Climate Change Studies

Project Description

Climate change describes a change in the average conditions, such as temperature and rainfall, in a region over a long period of time. NASA scientists have observed Earth's surface is warming up, and many of the warmest years on record have happened in the past 20 years.
Climate change is expected to hit developing countries the hardest. Its effects includes higher temperatures, changes in precipitation patterns, rising sea levels, and more frequent weather related disasters—pose risks for agriculture, food, and water supplies. Carbon dioxide (CO2), a minor but very important component of the atmosphere is released through natural processes such as respiration and volcano eruptions and through human activities such as deforestation, land use changes, and burning fossil fuels. Humans have increased atmospheric CO2 concentration by more than a third since the Industrial Revolution began. This is the most important long-lived "forcing" of climate change.
In this project climate change parameters such as global temperature chnage and CO2 emission from China, USA, Norway, France and Pakistan, in the last decades are studied. Increasing temperature trend is extrapolated to the future using mathematical functions to get the expected conditions in the coming years. Analysis is done using the C++ and Root. Openly available historical data from the World Bank's Climate Change Knowledge Portal is used to perform these studies.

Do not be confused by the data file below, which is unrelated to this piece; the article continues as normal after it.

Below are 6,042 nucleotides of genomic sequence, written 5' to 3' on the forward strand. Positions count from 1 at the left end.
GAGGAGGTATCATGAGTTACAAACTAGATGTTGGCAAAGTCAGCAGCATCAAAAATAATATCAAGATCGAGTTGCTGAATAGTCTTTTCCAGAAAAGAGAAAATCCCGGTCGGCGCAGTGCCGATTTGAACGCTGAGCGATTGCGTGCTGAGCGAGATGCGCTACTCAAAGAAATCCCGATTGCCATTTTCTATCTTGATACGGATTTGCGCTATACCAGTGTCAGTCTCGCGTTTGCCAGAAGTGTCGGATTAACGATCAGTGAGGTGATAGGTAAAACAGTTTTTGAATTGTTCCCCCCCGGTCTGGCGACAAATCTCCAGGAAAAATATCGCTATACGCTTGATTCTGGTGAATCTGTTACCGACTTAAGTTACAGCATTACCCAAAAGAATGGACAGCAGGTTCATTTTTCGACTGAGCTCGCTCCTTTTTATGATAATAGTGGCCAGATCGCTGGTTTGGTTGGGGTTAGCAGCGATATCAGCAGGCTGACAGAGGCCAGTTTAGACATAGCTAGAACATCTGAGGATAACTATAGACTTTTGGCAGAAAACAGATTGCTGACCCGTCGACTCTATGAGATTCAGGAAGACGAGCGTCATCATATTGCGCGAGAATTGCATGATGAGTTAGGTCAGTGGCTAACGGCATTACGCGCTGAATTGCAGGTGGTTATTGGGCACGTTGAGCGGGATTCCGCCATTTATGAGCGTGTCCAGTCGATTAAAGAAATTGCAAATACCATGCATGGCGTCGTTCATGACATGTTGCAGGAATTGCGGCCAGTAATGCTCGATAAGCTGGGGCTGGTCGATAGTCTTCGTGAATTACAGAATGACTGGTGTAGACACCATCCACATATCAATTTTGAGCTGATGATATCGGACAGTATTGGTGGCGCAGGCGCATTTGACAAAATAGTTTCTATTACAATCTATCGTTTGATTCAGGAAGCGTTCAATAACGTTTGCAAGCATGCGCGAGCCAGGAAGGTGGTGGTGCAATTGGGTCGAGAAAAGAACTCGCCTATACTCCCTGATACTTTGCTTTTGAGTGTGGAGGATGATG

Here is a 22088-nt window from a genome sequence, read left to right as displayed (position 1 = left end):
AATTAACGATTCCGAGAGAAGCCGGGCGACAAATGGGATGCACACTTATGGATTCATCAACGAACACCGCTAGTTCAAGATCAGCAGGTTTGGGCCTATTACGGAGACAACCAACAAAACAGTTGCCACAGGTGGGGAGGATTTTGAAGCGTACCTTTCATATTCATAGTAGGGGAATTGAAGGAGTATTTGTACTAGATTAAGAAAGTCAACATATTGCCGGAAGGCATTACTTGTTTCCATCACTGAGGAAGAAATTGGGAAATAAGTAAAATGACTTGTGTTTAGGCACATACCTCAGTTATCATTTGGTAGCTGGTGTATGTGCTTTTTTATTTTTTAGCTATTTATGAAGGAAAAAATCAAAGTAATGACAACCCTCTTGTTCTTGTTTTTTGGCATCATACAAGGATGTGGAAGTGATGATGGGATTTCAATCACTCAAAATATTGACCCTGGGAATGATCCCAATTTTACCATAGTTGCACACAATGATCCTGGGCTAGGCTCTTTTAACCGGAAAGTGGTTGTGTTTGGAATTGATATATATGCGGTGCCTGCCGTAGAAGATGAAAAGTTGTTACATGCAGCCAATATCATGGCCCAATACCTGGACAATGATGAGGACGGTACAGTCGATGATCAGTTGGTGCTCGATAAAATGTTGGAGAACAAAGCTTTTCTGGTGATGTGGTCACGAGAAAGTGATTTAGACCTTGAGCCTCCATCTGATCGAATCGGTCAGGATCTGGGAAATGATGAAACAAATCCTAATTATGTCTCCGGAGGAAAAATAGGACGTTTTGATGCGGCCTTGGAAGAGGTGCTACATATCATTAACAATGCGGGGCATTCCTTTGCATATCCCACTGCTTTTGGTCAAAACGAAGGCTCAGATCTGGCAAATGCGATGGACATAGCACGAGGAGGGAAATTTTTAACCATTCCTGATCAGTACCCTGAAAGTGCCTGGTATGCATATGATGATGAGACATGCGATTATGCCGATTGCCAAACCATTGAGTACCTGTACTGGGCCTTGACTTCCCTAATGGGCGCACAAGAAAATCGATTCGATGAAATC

Data Sets

program Code


Carbon Dioxide Emission

Carbon dioxide emissions, largely by-products of energy production and use, account for the largest share of greenhouse gases, which are associated with global warming. Anthropogenic carbon dioxide emissions result primarily from fossil fuel combustion and cement manufacturing. In combustion different fossil fuels release different amounts of carbon dioxide for the same level of energy use: oil releases about 50 percent more carbon dioxide than natural gas, and coal releases about twice as much. Cement manufacturing releases about half a metric ton of carbon dioxide for each metric ton of cement produced. Data for carbon dioxide emissions include gases from the burning of fossil fuels and cement manufacture, but excludes emissions from land use such as deforestation. The unit of measurement is kt (kiloton). Carbon dioxide emissions are often calculated and reported as elemental carbon. The were converted to actual carbon dioxide mass by multiplying them by 3.667 (the ratio of the mass of carbon to that of carbon dioxide). Fossil fuels like coal and oil contain carbon that plants pulled out of the atmosphere through photosynthesis over the span of many millions of years; we are returning that carbon to the atmosphere in just a few hundred years.

In the first part of the project cabrbon dioxide emission per year for different countries by using world bank's data is studied. In figure 1 Carbon dioxide emission in time for China, USA, Norway, France and Pakistan is shown. China has been the largest CO2 emitter in the world. Figure 1 shows a rapid incresae of CO2 emission from China from 2000 to 2010. CO2 concentration seems highest but stable for China from 2010 to 2014. However from recent years China is trying to reduced its CO2 emission. China's carbon emissions fell by around 25% in 2020 due to shutdown in the country due to COVID-19. USA is the second largest Carbon emitter and its carbon dioxide emission is increasing more or less linearly in time, however from past few years US also decreased its CO2 emission as can be seen in the figure 1. For France, Pakistan and Norway CO2 emission from year 1960 till 2014 is reasonably low and almost constant.